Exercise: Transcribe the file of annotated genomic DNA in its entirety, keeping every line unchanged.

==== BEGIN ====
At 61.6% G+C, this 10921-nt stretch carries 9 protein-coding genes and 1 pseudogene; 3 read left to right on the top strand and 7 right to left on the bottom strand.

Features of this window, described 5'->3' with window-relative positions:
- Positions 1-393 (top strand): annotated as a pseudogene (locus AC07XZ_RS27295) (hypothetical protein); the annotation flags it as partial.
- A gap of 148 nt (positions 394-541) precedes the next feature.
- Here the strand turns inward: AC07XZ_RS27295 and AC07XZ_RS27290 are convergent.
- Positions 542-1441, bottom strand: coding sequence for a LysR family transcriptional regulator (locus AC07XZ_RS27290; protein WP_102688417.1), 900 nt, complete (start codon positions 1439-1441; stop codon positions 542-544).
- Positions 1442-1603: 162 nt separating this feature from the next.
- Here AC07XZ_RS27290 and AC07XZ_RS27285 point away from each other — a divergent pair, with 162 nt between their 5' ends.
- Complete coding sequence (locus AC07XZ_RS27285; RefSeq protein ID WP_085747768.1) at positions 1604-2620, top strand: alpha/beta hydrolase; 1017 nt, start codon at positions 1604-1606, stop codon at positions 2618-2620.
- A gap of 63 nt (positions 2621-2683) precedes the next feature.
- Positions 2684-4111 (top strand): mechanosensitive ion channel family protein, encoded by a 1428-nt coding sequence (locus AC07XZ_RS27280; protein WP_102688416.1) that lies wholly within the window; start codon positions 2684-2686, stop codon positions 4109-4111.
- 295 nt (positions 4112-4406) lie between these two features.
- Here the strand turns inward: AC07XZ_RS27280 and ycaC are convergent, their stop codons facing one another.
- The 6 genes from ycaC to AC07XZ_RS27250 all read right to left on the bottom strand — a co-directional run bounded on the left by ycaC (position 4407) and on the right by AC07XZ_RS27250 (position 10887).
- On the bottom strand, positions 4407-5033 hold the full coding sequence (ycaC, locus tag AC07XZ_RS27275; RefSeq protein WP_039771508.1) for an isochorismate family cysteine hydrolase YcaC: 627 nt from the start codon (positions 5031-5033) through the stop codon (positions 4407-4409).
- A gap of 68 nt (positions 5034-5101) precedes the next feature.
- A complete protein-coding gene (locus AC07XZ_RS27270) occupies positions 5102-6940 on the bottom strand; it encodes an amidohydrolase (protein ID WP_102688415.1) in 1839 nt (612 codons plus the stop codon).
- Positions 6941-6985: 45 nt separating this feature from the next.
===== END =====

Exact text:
At 61.6% G+C, this 10921-nt stretch carries 9 protein-coding genes and 1 pseudogene; 3 read left to right on the top strand and 7 right to left on the bottom strand.

Features of this window, described 5'->3' with window-relative positions:
- Positions 1-393 (top strand): annotated as a pseudogene (locus AC07XZ_RS27295) (hypothetical protein); the annotation flags it as partial.
- A gap of 148 nt (positions 394-541) precedes the next feature.
- Here the strand turns inward: AC07XZ_RS27295 and AC07XZ_RS27290 are convergent.
- Positions 542-1441, bottom strand: coding sequence for a LysR family transcriptional regulator (locus AC07XZ_RS27290; protein WP_102688417.1), 900 nt, complete (start codon positions 1439-1441; stop codon positions 542-544).
- Positions 1442-1603: 162 nt separating this feature from the next.
- Here AC07XZ_RS27290 and AC07XZ_RS27285 point away from each other — a divergent pair, with 162 nt between their 5' ends.
- Complete coding sequence (locus AC07XZ_RS27285; RefSeq protein ID WP_085747768.1) at positions 1604-2620, top strand: alpha/beta hydrolase; 1017 nt, start codon at positions 1604-1606, stop codon at positions 2618-2620.
- A gap of 63 nt (positions 2621-2683) precedes the next feature.
- Positions 2684-4111 (top strand): mechanosensitive ion channel family protein, encoded by a 1428-nt coding sequence (locus AC07XZ_RS27280; protein WP_102688416.1) that lies wholly within the window; start codon positions 2684-2686, stop codon positions 4109-4111.
- 295 nt (positions 4112-4406) lie between these two features.
- Here the strand turns inward: AC07XZ_RS27280 and ycaC are convergent, their stop codons facing one another.
- The 6 genes from ycaC to AC07XZ_RS27250 all read right to left on the bottom strand — a co-directional run bounded on the left by ycaC (position 4407) and on the right by AC07XZ_RS27250 (position 10887).
- On the bottom strand, positions 4407-5033 hold the full coding sequence (ycaC, locus tag AC07XZ_RS27275; RefSeq protein WP_039771508.1) for an isochorismate family cysteine hydrolase YcaC: 627 nt from the start codon (positions 5031-5033) through the stop codon (positions 4407-4409).
- A gap of 68 nt (positions 5034-5101) precedes the next feature.
- A complete protein-coding gene (locus AC07XZ_RS27270) occupies positions 5102-6940 on the bottom strand; it encodes an amidohydrolase (protein ID WP_102688415.1) in 1839 nt (612 codons plus the stop codon).
- Positions 6941-6985: 45 nt separating this feature from the next.